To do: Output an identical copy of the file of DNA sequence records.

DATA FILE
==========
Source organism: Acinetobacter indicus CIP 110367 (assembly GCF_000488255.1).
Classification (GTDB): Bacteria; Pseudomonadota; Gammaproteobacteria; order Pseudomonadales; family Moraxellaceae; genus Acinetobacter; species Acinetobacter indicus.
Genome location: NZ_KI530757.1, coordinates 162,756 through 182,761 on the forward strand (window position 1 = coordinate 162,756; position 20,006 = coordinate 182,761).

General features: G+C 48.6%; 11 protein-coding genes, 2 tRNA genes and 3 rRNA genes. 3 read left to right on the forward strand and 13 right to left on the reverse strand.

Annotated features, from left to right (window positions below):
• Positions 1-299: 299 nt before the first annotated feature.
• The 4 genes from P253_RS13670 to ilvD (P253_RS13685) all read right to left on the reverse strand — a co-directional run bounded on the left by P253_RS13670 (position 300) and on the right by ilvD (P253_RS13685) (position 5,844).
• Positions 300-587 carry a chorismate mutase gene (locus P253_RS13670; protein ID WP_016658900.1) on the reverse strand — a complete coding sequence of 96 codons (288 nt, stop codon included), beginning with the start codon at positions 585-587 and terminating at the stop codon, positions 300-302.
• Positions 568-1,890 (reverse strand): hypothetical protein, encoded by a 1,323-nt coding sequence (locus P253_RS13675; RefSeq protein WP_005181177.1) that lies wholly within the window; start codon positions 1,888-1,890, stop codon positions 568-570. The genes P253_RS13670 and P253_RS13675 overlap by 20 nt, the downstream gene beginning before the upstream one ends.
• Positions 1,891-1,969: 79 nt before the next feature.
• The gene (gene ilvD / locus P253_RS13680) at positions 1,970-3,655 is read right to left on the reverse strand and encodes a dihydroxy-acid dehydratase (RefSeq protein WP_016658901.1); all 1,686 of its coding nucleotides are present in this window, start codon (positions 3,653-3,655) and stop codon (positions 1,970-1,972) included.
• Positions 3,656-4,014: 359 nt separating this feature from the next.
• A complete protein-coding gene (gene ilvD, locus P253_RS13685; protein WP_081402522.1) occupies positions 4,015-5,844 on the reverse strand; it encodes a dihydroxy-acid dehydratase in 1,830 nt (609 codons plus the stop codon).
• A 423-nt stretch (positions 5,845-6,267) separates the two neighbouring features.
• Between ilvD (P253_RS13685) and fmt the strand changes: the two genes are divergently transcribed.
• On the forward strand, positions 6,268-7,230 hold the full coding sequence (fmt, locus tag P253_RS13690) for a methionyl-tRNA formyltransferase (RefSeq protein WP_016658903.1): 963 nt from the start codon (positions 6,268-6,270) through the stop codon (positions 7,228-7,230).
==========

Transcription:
Source organism: Acinetobacter indicus CIP 110367 (assembly GCF_000488255.1).
Classification (GTDB): Bacteria; Pseudomonadota; Gammaproteobacteria; order Pseudomonadales; family Moraxellaceae; genus Acinetobacter; species Acinetobacter indicus.
Genome location: NZ_KI530757.1, coordinates 162,756 through 182,761 on the forward strand (window position 1 = coordinate 162,756; position 20,006 = coordinate 182,761).

General features: G+C 48.6%; 11 protein-coding genes, 2 tRNA genes and 3 rRNA genes. 3 read left to right on the forward strand and 13 right to left on the reverse strand.

Annotated features, from left to right (window positions below):
• Positions 1-299: 299 nt before the first annotated feature.
• The 4 genes from P253_RS13670 to ilvD (P253_RS13685) all read right to left on the reverse strand — a co-directional run bounded on the left by P253_RS13670 (position 300) and on the right by ilvD (P253_RS13685) (position 5,844).
• Positions 300-587 carry a chorismate mutase gene (locus P253_RS13670; protein ID WP_016658900.1) on the reverse strand — a complete coding sequence of 96 codons (288 nt, stop codon included), beginning with the start codon at positions 585-587 and terminating at the stop codon, positions 300-302.
• Positions 568-1,890 (reverse strand): hypothetical protein, encoded by a 1,323-nt coding sequence (locus P253_RS13675; RefSeq protein WP_005181177.1) that lies wholly within the window; start codon positions 1,888-1,890, stop codon positions 568-570. The genes P253_RS13670 and P253_RS13675 overlap by 20 nt, the downstream gene beginning before the upstream one ends.
• Positions 1,891-1,969: 79 nt before the next feature.
• The gene (gene ilvD / locus P253_RS13680) at positions 1,970-3,655 is read right to left on the reverse strand and encodes a dihydroxy-acid dehydratase (RefSeq protein WP_016658901.1); all 1,686 of its coding nucleotides are present in this window, start codon (positions 3,653-3,655) and stop codon (positions 1,970-1,972) included.
• Positions 3,656-4,014: 359 nt separating this feature from the next.
• A complete protein-coding gene (gene ilvD, locus P253_RS13685; protein WP_081402522.1) occupies positions 4,015-5,844 on the reverse strand; it encodes a dihydroxy-acid dehydratase in 1,830 nt (609 codons plus the stop codon).
• A 423-nt stretch (positions 5,845-6,267) separates the two neighbouring features.
• Between ilvD (P253_RS13685) and fmt the strand changes: the two genes are divergently transcribed.
• On the forward strand, positions 6,268-7,230 hold the full coding sequence (fmt, locus tag P253_RS13690) for a methionyl-tRNA formyltransferase (RefSeq protein WP_016658903.1): 963 nt from the start codon (positions 6,268-6,270) through the stop codon (positions 7,228-7,230).